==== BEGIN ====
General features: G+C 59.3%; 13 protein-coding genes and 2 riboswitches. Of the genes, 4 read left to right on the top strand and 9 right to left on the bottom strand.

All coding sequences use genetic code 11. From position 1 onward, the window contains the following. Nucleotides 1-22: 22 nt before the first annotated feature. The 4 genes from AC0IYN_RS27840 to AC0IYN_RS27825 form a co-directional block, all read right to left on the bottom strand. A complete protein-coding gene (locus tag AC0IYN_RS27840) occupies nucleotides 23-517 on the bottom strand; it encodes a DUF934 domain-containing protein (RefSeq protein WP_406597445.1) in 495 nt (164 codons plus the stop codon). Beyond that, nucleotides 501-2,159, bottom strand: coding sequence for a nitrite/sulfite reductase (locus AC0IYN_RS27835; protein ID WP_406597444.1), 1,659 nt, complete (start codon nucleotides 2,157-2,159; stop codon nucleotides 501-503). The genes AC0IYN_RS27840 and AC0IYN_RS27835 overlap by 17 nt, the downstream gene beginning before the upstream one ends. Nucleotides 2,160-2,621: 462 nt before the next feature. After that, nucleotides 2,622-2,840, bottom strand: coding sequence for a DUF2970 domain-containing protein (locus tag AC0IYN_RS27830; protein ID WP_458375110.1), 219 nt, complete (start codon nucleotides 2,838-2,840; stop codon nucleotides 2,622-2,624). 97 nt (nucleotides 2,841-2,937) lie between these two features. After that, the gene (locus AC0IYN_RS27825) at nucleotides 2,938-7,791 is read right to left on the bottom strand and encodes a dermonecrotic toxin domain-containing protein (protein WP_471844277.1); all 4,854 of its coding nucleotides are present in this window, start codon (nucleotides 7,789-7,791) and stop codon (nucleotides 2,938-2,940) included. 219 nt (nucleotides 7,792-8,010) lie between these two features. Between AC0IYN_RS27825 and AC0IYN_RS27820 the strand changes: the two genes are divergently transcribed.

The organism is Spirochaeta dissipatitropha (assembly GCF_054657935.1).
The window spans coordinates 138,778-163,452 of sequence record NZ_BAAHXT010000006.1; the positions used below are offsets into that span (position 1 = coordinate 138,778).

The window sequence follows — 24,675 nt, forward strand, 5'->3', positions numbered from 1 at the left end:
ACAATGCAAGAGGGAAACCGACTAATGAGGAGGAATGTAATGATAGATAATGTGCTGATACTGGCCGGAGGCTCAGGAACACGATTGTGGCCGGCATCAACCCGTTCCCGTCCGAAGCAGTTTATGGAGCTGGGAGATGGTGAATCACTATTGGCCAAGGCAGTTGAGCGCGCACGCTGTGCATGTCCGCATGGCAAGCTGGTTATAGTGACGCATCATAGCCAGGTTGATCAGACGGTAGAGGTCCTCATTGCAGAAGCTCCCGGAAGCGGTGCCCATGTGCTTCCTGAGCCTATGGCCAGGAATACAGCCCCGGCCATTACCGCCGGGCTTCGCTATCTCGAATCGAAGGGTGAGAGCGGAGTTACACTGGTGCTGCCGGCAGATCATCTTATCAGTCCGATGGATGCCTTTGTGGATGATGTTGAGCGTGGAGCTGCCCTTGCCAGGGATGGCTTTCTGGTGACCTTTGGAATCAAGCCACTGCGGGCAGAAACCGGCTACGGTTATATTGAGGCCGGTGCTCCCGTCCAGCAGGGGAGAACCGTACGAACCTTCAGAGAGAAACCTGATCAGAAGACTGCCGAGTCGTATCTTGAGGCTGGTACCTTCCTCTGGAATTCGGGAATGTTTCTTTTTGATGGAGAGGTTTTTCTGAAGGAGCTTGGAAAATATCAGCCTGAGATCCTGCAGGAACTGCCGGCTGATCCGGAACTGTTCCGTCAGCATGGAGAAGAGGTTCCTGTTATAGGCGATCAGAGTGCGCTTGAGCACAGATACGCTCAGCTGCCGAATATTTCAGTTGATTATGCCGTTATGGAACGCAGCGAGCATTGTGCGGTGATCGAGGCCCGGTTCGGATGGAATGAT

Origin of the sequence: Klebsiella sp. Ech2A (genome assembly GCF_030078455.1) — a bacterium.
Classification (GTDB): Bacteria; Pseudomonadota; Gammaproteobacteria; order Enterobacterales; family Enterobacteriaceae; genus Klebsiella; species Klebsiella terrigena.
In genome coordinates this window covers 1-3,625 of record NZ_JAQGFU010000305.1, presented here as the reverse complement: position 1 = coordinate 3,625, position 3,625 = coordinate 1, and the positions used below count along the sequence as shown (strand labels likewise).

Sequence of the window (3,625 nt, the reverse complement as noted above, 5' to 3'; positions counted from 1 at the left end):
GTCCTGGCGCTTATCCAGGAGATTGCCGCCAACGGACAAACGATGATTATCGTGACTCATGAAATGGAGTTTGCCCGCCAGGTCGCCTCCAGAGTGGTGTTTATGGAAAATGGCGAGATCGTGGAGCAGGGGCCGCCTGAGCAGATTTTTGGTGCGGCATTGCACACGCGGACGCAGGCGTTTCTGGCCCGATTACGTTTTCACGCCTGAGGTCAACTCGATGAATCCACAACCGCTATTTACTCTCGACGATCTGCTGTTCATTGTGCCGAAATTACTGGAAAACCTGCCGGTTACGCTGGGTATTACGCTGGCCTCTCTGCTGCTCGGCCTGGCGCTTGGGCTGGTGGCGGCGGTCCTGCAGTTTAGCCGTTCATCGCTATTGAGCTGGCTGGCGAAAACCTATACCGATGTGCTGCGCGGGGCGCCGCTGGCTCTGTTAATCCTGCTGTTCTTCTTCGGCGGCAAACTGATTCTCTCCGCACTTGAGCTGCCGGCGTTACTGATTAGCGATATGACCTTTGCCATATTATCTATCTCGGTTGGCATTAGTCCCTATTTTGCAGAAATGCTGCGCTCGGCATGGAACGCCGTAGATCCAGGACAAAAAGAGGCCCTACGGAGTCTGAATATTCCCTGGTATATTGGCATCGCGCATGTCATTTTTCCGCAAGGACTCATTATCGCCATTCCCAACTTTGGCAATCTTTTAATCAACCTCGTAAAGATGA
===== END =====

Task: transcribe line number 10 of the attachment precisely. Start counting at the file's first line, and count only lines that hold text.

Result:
Sequence of the window (3,625 nt, the reverse complement as noted above, 5' to 3'; positions counted from 1 at the left end):